Christopher J. H. Wright
Zondervan, 2017, 248 pp.
These ten chapters of exposition on the book of Daniel were first prepared as a sermon series for All Nations College, and expanded over time. This book of sermons stresses the need to be embedded in a foreign culture with grace and goodness in mind. While living in an evil culture, we can serve as promoters of the good while standing firmly for God’s kingdom. The book of Daniel seeks a conciliatory foundation for work in a time of rising evil, working with governments as trusted advisers and counselors. Where the prophetic is needed, the groundwork of steady and exemplary work provides a listening ear by those in government.
Wright himself points out that this is not a commentary, nor an attempt to answer the critical questions often addressed by academics. Wright does not enter into extended commentary on Daniel’s visions, nor contorted numberings of days, nor even speculations of kingdoms and powers beyond what has obviously already been fulfilled.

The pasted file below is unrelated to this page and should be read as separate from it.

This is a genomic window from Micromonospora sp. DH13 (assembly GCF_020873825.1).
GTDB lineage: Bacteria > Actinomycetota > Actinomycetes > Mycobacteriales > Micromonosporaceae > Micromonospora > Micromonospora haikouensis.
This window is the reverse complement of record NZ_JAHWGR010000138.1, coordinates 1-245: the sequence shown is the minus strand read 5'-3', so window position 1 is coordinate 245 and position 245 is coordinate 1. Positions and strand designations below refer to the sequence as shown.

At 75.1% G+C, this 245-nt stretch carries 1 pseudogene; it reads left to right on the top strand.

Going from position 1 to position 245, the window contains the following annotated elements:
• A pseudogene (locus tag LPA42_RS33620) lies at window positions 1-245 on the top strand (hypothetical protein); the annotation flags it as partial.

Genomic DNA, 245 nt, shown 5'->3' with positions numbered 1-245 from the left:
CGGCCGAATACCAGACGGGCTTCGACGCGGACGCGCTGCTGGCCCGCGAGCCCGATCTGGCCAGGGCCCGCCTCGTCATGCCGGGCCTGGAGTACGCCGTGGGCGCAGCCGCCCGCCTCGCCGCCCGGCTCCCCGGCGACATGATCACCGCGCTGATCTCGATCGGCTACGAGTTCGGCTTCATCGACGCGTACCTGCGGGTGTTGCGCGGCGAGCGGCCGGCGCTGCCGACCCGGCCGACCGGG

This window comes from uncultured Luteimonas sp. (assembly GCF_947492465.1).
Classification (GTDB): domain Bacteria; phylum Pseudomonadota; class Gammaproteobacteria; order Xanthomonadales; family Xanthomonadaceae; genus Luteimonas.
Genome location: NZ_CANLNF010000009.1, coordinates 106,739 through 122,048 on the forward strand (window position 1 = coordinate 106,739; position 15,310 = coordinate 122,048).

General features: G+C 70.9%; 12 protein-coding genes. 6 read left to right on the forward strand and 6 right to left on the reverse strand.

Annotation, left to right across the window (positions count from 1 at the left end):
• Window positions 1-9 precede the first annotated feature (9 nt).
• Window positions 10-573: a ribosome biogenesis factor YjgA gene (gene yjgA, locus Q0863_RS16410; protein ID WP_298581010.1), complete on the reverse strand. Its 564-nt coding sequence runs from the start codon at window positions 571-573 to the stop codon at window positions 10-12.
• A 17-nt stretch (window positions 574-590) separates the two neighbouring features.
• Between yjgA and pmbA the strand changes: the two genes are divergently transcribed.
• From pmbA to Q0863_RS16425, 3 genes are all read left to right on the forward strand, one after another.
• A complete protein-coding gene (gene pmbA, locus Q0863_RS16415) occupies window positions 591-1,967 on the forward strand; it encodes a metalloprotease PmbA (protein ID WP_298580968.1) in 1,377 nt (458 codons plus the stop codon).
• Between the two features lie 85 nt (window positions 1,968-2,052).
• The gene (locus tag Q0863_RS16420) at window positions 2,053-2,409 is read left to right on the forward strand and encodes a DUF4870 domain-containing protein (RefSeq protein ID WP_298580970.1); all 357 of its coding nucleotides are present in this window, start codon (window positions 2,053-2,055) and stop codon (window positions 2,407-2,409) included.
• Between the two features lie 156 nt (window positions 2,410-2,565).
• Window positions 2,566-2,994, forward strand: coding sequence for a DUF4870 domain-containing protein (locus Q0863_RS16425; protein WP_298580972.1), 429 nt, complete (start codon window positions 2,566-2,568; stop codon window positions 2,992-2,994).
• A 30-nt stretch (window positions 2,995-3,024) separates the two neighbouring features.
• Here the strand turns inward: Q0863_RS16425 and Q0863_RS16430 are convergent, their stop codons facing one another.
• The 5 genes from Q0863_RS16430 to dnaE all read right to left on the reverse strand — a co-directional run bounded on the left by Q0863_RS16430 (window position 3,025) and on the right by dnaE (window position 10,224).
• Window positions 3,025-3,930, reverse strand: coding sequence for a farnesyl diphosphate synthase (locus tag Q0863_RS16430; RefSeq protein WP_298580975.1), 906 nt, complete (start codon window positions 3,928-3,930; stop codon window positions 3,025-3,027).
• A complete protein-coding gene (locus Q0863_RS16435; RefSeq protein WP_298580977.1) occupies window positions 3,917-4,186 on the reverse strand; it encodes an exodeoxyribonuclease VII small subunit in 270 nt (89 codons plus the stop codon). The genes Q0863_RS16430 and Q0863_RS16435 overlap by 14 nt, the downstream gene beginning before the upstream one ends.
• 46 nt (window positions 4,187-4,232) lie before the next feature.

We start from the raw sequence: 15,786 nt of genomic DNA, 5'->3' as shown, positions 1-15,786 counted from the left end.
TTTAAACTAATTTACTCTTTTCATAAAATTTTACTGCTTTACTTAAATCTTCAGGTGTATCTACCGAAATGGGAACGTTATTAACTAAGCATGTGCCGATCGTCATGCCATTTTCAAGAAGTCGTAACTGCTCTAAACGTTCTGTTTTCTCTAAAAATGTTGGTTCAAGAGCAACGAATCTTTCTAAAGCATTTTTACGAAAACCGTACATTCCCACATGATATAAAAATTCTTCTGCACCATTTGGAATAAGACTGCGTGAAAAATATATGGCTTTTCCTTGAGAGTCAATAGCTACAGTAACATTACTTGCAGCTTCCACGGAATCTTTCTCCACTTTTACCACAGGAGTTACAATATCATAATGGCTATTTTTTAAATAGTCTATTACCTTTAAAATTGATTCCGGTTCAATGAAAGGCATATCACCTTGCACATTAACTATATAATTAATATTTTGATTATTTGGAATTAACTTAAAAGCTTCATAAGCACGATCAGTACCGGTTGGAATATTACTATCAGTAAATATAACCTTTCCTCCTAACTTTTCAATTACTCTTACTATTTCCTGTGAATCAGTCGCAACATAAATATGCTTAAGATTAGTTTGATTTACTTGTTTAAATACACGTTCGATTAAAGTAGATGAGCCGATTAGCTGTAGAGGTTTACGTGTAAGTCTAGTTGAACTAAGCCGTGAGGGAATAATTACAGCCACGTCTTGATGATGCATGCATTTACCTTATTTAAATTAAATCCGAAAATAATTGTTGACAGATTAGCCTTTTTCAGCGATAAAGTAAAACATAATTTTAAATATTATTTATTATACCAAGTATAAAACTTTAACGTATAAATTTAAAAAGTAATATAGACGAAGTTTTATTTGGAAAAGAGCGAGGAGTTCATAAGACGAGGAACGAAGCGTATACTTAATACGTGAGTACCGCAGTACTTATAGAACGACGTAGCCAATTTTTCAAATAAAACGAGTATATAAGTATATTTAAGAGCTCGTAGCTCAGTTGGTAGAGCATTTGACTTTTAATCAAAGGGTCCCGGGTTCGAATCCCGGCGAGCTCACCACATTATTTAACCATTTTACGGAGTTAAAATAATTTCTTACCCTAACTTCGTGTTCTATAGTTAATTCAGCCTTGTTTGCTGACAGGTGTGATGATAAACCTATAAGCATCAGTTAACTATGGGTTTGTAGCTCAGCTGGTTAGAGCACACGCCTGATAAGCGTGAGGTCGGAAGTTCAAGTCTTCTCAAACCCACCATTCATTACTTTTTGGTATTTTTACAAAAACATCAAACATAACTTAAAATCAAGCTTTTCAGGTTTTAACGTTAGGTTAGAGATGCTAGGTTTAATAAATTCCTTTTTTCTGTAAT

Rather, the book of Daniel is intended to be “an encouragement to God’s people in the midst of hostile and threatening cultures and to affirm God’s sovereign control of all that happens, even as fallen human beings ‘do as they please’ in exercising their own rebellious wills in opposition to God and his people” (p. 12).
Benefit for Pastoral Ministry
Hearing the Message of Daniel could easily become an outline for a sermon series on Daniel. If your penchant is towards the sensational, Wright will not be for you. If you desire is to preach a message of forgiveness, of non-compromise, of love for your enemies—jump in!
Chris Wright has written widely, particularly on the Old Testament. His searchlight in these pages falls upon the need to read the text while not extending past the text into extremes of speculation. This book could be turned over to an avid reader and they will not need to wade through prolonged arguments in order to come to the meat of the text.
Essential — Recommended — Helpful — Pass It By
This review was written by Ron Baker.